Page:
I am a collector of stuff. Seemingly random things that mean something to me, from the aesthetic to the emotional. Figurines, comic books, T-shirts, records/vinyl, whisky, coffee table books, cognac and lots and lots of books and papers. And, frequently, I will come across something new and add it to the list of future of collections. When I was on radio, I did some shows on archiving and its importance, particularly from an African perspective.
One of the biggest challenges with collecting is Where Do I Put My Stuff: Saving Graphic Design Ephemera.
If I had the money, I would have probably gone nuts with the recent hip hop auction by Sotheby’s but there is more to the auction than meets the eye. Did the $2 Million Hip-Hop Auction At Sotheby’s Do The Culture Justice?
I remember my father giving me a clipping of an African diplomat in the Russian Court during the 1700s as a lesson in how Africans have been written out of history. Stories of people like George Bridgewater, The Black Violinist Who Inspired Beethoven.
I was recently put onto the Business Wars podcast. I started off with episodes on Netflix vs Blockbuster and later HBO. Fascinating to get a peek behind the curtain of business battling for our attention and our wallets.
In a previous newsletter, I shared a blog post by Nnedi Okorafor titled Africanfuturism Defined which explored the distinction between Afrofuturism and Africanfuturism. Afrofuturism, in many ways, seems to view things from an African-American/Black Diaspora lens whereas Africanfuturism is from an African point of view. While I revel in Afrofuturism and believe in its power to empower, there have been aspects that are uncomfortable for me, in ways that I have struggled to articulate. Beyond African Royalty by Takondwa Semphere on Africa Is A Country goes a long way in articulating some of that discomfort. But it needs to be read with some open-mindedness, especially from fans of Beyonce. The blurb reads: “Beyoncé, 'The Lion King,' 'Coming to America,' and the complicated politics of African representation in Black American cultural production.”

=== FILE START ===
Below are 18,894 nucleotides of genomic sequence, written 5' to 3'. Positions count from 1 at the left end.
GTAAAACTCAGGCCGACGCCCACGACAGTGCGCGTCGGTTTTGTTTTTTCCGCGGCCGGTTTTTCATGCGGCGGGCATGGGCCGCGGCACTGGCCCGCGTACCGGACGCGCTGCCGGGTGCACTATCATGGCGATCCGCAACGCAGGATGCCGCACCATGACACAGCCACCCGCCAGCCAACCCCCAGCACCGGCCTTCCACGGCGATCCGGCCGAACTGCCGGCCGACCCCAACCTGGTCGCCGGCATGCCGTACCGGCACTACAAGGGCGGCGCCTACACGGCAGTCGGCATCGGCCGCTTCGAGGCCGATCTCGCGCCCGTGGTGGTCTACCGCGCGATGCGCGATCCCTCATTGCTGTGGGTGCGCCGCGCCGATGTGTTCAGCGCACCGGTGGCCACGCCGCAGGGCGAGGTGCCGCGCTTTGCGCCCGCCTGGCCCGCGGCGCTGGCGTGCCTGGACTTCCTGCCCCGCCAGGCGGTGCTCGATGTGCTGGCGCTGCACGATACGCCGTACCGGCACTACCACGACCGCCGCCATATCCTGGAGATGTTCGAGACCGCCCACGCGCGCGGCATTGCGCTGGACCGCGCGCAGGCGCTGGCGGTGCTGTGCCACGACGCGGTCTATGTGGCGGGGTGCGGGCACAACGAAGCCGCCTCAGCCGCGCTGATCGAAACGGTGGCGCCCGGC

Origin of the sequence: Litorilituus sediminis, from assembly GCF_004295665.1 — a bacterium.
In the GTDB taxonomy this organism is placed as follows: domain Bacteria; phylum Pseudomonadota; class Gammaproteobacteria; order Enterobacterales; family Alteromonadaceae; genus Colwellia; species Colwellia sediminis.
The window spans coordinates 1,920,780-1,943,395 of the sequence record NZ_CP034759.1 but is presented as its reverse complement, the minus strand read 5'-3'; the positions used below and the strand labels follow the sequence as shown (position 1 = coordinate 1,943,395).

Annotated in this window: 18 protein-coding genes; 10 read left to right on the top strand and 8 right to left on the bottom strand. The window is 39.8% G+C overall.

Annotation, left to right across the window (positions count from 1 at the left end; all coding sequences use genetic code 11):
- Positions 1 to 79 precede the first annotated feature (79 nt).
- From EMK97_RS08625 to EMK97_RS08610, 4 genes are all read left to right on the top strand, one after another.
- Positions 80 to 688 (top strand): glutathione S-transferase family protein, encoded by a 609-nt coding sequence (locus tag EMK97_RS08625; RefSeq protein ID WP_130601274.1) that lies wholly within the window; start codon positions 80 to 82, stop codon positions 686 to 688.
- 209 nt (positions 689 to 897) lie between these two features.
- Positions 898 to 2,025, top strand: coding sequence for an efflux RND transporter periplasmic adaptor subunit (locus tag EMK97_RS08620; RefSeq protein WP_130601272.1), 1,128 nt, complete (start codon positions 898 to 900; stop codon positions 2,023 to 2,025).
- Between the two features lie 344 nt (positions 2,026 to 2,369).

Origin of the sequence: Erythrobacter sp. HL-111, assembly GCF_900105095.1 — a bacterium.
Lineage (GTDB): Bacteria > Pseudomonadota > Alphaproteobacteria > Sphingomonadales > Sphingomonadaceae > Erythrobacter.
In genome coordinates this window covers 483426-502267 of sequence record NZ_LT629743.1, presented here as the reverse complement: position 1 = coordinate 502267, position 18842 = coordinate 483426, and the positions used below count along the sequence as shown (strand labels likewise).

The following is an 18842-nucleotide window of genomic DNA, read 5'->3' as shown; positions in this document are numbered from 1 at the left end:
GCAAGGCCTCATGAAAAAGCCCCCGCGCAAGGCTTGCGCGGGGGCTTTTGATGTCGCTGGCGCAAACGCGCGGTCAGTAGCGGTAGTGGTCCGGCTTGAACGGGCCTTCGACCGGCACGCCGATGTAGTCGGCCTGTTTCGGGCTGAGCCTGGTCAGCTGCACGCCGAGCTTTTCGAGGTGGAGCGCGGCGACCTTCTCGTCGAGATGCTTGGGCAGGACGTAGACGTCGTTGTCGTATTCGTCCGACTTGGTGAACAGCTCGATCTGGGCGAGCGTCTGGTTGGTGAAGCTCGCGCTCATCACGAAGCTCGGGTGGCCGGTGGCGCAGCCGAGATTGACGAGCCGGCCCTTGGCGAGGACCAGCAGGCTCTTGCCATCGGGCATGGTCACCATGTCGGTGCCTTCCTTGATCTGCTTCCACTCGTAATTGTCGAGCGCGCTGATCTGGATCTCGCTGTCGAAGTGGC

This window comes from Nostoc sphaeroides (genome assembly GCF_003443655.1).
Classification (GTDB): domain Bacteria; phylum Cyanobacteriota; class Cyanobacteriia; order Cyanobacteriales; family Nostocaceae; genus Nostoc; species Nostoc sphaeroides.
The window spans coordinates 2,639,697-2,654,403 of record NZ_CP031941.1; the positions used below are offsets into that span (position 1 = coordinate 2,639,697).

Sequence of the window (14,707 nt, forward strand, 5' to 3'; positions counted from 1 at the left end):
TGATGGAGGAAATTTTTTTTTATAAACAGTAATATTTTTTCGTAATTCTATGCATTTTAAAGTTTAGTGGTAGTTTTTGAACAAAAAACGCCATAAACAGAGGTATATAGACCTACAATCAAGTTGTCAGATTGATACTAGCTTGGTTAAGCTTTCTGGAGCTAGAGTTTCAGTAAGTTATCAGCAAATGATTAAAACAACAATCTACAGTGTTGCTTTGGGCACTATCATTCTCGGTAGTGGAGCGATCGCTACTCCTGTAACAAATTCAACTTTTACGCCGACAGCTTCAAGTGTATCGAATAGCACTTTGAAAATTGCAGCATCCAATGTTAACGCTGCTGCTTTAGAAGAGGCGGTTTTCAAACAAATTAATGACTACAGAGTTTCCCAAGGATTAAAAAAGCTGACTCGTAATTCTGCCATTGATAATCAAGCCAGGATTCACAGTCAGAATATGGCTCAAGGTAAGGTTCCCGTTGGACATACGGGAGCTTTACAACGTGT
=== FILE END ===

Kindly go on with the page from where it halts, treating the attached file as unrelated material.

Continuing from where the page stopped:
The world is grieving. The loss of life over the last six months is overwhelming. How does the individual navigate personal loss when so many of us are dealing with loss collectively. Chimamanda Ngozi Adichie’s Notes on Grief is both heartbreaking and a beautiful tribute to her father.
The Grace and Ferocity of Michael Kenneth Williams is a wonderful portrait of a man and an actor who continues to live and work on his terms. (Photograph by Ackime Snow)
That’s it for this week. Last week was a helluva week hence the missed newsletter. My apologies for that. I hope this one makes up for it. Have yourselves a great week.